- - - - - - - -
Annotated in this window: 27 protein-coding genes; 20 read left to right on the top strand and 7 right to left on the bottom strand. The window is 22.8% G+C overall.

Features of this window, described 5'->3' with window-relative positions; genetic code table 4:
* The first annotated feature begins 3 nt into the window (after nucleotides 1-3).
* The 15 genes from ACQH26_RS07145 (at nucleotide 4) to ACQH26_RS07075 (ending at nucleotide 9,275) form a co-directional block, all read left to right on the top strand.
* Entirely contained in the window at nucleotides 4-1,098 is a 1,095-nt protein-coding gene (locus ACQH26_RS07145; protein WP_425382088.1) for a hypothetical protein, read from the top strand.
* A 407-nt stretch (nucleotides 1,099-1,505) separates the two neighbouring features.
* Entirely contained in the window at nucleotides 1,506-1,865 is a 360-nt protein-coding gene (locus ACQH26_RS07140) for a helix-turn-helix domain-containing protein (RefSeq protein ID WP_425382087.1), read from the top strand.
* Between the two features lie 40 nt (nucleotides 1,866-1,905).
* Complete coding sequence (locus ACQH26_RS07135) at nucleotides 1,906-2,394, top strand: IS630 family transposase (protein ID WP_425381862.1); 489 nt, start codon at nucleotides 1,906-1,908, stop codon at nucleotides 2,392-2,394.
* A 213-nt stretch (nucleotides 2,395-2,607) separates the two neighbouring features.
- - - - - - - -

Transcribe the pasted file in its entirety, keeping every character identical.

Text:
Annotated in this window: 27 protein-coding genes; 20 read left to right on the top strand and 7 right to left on the bottom strand. The window is 22.8% G+C overall.

Features of this window, described 5'->3' with window-relative positions; genetic code table 4:
* The first annotated feature begins 3 nt into the window (after nucleotides 1-3).
* The 15 genes from ACQH26_RS07145 (at nucleotide 4) to ACQH26_RS07075 (ending at nucleotide 9,275) form a co-directional block, all read left to right on the top strand.
* Entirely contained in the window at nucleotides 4-1,098 is a 1,095-nt protein-coding gene (locus ACQH26_RS07145; protein WP_425382088.1) for a hypothetical protein, read from the top strand.
* A 407-nt stretch (nucleotides 1,099-1,505) separates the two neighbouring features.
* Entirely contained in the window at nucleotides 1,506-1,865 is a 360-nt protein-coding gene (locus ACQH26_RS07140) for a helix-turn-helix domain-containing protein (RefSeq protein ID WP_425382087.1), read from the top strand.
* Between the two features lie 40 nt (nucleotides 1,866-1,905).
* Complete coding sequence (locus ACQH26_RS07135) at nucleotides 1,906-2,394, top strand: IS630 family transposase (protein ID WP_425381862.1); 489 nt, start codon at nucleotides 1,906-1,908, stop codon at nucleotides 2,392-2,394.
* A 213-nt stretch (nucleotides 2,395-2,607) separates the two neighbouring features.